Stressing that he had come to India with an “open mind,” the general said he was looking forward to his discussions with Indian leaders “on establishing peaceful, tension-free and cooperative relations between our two countries.” Musharraf also said that for the “sake of economic prosperity and peaceful coexistence” Pakistan and India need to maintain dialogue to “resolve disputes and explore opportunities for improving bilateral relations.”
“I am glad that this dialogue has been resumed,” he said. Musharraf also held talks with India’s Home Minister L. K. Advani, who raised the issue of Pakistan-sponsored “terrorism” in Kashmir and the extradition of criminals. Advani told the Pakistani leader that “there was need for more cooperation and not confrontation in Indo-Pakistan relations.” Musharraf is due to hold formal summit talks with Vajpayee in Agra today.
In a move aimed at building confidence, India has begun withdrawing 200,00 troops from its disputed Kashmir border with Pakistan, defense officials said yesterday. Highly placed defense sources in Kashmir said 10,000 troops would be pulled out within a week and the remaining 10,000 over the next month. The first phase of the pullout, involving troops from the 38th Division, had started from a stretch of the border 35 km away from Kashmir’s winter capital Jammu, the sources said.
Pakistan Foreign Minister Abdul Sattar, who arrived in New Delhi yesterday with Musharraf, said Islamabad was not aware of any Indian troop withdrawal. “We have not been informed about any pullout by Indian forces from the LoC (Line of Control),” he told reporters. “Pakistan has already shown restraint and pulled back one brigade,” he said, referring to a commitment made by Islamabad last November in response to India’s decision to suspend counterinsurgency operations against Kashmiri groups?.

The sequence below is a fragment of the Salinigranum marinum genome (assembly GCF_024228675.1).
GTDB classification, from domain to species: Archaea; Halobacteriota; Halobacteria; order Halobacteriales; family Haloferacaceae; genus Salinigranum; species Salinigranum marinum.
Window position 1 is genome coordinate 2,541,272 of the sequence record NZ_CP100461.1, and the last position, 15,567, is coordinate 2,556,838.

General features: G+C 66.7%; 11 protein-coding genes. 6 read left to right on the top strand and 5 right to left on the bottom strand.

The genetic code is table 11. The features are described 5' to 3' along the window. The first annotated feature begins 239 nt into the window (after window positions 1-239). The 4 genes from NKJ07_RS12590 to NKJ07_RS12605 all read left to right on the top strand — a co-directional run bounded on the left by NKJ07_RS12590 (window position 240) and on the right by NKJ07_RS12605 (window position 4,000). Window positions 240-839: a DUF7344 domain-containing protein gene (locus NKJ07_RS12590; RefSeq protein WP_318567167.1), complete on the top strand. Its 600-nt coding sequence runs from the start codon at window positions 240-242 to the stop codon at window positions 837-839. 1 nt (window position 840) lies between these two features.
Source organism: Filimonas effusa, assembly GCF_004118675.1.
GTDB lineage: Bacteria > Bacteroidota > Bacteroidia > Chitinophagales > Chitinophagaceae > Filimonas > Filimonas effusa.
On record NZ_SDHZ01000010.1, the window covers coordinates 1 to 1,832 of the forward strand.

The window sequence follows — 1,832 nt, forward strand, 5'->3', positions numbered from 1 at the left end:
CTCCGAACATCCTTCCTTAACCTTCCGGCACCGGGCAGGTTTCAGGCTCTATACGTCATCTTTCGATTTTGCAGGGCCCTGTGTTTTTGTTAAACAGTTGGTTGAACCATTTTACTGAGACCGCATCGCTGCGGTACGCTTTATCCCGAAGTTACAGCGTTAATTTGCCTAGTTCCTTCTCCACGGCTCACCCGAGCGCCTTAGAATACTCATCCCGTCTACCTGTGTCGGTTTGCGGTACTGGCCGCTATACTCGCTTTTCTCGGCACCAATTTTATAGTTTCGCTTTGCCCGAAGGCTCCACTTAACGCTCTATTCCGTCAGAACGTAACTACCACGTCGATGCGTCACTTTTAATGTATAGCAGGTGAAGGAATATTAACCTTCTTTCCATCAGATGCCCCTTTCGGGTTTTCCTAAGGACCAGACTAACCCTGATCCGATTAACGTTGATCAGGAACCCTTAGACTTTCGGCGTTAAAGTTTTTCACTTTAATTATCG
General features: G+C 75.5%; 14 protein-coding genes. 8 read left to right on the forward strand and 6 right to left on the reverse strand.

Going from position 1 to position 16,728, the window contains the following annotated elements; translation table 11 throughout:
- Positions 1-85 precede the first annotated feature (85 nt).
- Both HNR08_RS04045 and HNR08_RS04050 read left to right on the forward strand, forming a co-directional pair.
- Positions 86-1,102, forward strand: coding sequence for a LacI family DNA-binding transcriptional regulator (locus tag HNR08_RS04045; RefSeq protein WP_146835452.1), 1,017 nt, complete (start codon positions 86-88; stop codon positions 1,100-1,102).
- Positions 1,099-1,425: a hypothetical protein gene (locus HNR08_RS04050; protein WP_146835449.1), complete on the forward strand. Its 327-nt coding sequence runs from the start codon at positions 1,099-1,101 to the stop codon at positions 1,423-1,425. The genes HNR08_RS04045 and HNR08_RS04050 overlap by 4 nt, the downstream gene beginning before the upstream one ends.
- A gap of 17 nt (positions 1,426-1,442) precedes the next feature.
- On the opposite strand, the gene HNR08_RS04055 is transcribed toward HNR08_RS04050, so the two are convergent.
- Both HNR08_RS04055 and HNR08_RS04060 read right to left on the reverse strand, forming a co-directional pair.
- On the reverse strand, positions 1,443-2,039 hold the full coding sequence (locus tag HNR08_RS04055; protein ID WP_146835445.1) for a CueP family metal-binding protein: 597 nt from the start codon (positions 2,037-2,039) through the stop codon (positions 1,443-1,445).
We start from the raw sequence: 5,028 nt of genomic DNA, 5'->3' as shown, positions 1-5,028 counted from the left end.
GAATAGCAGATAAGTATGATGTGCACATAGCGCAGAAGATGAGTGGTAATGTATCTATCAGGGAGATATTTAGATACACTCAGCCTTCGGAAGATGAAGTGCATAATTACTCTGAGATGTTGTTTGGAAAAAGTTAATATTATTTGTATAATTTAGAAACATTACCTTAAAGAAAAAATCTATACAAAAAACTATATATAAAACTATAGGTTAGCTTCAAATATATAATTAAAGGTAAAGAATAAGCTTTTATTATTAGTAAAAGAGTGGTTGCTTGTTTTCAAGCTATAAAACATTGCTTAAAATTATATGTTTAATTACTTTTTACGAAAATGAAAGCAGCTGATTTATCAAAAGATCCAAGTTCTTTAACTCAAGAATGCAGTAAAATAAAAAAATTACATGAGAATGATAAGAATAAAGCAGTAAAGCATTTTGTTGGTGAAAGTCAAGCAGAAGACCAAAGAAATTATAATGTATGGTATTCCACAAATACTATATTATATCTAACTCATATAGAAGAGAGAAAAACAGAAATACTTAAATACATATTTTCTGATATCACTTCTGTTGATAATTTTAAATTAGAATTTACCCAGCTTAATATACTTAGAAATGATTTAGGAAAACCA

Pakistan’s Foreign Secretary Inamul Haq, who accompanied Musharraf, said Musharraf will invite Vajpayee to visit Pakistan during their summit talks. At the same time he also reiterated that the leaders of Kashmir’s main separatist alliance should also be allowed to visit Pakistan — something the Indian government has so far been loath to allow. India has until now refused to issue travel documents to Hurriyat leaders who do not already have them.
The foreign secretary also clarified that Musharraf had never said he was going to reject the bilateral 1972 Simla and 1999 Lahore agreements — neither of which accept the centrality of the Kashmir dispute in Indo-Pakistan relations — as was reported Friday. “He said that they (the agreements) did not lead to any progress as they were expected to. Delving into the past is not going to resolve the problem. We have to be forward-looking.”
Earlier, Musharraf, who arrived at Palam Airport at 8.20 a.m. was received by Minister of State for Railways Digvijay Singh and driven straight to the Rashtrapati Bhavan where he was received by Narayanan and Vajpayee. It was first time in the history of Indo-Pak relations that the Pakistani national anthem was played at the presidential palace. Visibly impressed, Musharraf said he was happy at the welcome accorded to him by the Indians.
India’s air force chief, Air Chief Marshal A.Y. Tipnis, who represented the three service chiefs at the ceremony, pointedly did not salute Musharraf when he was introduced to the Pakistani military strongman at Rashtrapati Bhavan. On being introduced by Narayanan, the air force chief, though in uniform, simply shook hands with Musharraf, who had earlier taken the salute from an inter-services guard of honor.
After the welcome ceremony, Musharraf went to Rajghat to pay homage to Indian freedom hero Mohandas Gandhi. Musharraf also met the leader of the opposition, Congress President Sonia Gandhi. While Musharraf met Indian leaders, his wife Sehba addressed a gathering organized by Women’s Initiative for Peace in South Asia at India Habitat Center.